libostree

New! See the docs online at Read The Docs (OSTree)


This project is now known as "libostree", though it is still appropriate to use the previous name: "OSTree" (or "ostree"). The focus is on projects which use libostree's shared library, rather than users directly invoking the command line tools (except for build systems). However, in most of the rest of the documentation, we will use the term "OSTree", since it's slightly shorter, and changing all documentation at once is impractical. We expect to transition to the new name over time.

As implied above, libostree is both a shared library and suite of command line tools that combines a "git-like" model for committing and downloading bootable filesystem trees, along with a layer for deploying them and managing the bootloader configuration.

The core OSTree model is like git in that it checksums individual files and has a content-addressed-object store. It's unlike git in that it "checks out" the files via hardlinks, and they thus need to be immutable to prevent corruption. Therefore, another way to think of OSTree is that it's just a more polished version of Linux VServer hardlinks.

Features:

Projects using OSTree

meta-updater is a layer available for OpenEmbedded systems.

QtOTA is Qt's over-the-air update framework which uses libostree.

rpm-ostree is a next-generation hybrid package/image system for Fedora and CentOS, used by the Atomic Host project. By default it uses libostree to atomically replicate a base OS (all dependency resolution is done on the server), but it supports "package layering", where additional RPMs can be layered on top of the base. This brings a "best of both worlds"" model for image and package systems.

flatpak uses libostree for desktop application containers. Unlike most of the other systems here, flatpak does not use the "libostree host system" aspects (e.g. bootloader management), just the "git-like hardlink dedup". For example, flatpak supports a per-user OSTree repository.

Endless OS uses libostree for their host system as well as flatpak. See their eos-updater and deb-ostree-builder projects.

GNOME Continuous is where OSTree was born - as a high performance continuous delivery/testing system for GNOME.

The BuildStream build and integration tool uses libostree as a caching system to store and share built artifacts.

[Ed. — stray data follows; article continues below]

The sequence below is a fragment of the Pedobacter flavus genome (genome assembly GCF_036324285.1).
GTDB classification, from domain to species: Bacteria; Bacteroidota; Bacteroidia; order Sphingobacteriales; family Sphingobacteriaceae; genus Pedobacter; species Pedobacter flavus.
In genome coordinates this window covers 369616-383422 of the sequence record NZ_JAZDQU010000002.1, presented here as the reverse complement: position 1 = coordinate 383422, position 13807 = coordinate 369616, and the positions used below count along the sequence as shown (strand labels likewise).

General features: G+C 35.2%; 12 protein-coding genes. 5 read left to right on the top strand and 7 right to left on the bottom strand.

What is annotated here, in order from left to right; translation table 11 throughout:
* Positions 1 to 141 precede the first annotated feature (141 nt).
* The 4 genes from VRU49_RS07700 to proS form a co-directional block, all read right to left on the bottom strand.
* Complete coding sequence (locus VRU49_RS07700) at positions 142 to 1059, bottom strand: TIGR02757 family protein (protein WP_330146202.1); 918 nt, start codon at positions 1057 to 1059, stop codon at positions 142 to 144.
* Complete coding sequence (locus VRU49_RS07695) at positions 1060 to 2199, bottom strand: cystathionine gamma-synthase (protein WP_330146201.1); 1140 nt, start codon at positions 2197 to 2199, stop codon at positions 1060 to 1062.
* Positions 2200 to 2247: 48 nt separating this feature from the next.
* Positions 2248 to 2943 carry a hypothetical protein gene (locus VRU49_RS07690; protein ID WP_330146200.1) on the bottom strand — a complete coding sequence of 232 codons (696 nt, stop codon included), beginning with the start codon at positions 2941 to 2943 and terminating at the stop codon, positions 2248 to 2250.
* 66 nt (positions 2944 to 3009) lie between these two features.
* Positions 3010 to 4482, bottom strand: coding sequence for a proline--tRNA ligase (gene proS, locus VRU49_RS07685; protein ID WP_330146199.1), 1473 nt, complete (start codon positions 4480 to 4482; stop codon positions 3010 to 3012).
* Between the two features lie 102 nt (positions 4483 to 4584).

Language bindings

libostree is accessible via GObject Introspection; any language which has implemented the GI binding model should work. For example, Both pygobject and gjs are known to work and further are actually used in libostree's test suite today.

Some bindings take the approach of using GI as a lower level and write higher level manual bindings on top; this is more common for statically compiled languages. Here's a list of such bindings:

Building

Releases are available as GPG signed git tags, and most recent versions support extended validation using git-evtag.

However, in order to build from a git clone, you must update the submodules. If you're packaging OSTree and want a tarball, I recommend using a "recursive git archive" script. There are several available online; this code in OSTree is an example.

Once you have a git clone or recursive archive, building is the same as almost every autotools project:

git submodule update --init
env NOCONFIGURE=1 ./autogen.sh
./configure --prefix=...
make
make install DESTDIR=/path/to/dest

More documentation

New! See the docs online at Read The Docs (OSTree)

Contributing

See Contributing.

Licensing

The licensing for the code of libostree can be canonically found in the individual files; and the overall status in the COPYING file in the source. Currently, that's LGPLv2+. This also covers the man pages and API docs.

The license for the manual documentation in the doc/ directory is: SPDX-License-Identifier: (CC-BY-SA-3.0 OR GFDL-1.3-or-later) This is intended to allow use by Wikipedia and other projects.

In general, files should have a SPDX-License-Identifier and that is canonical.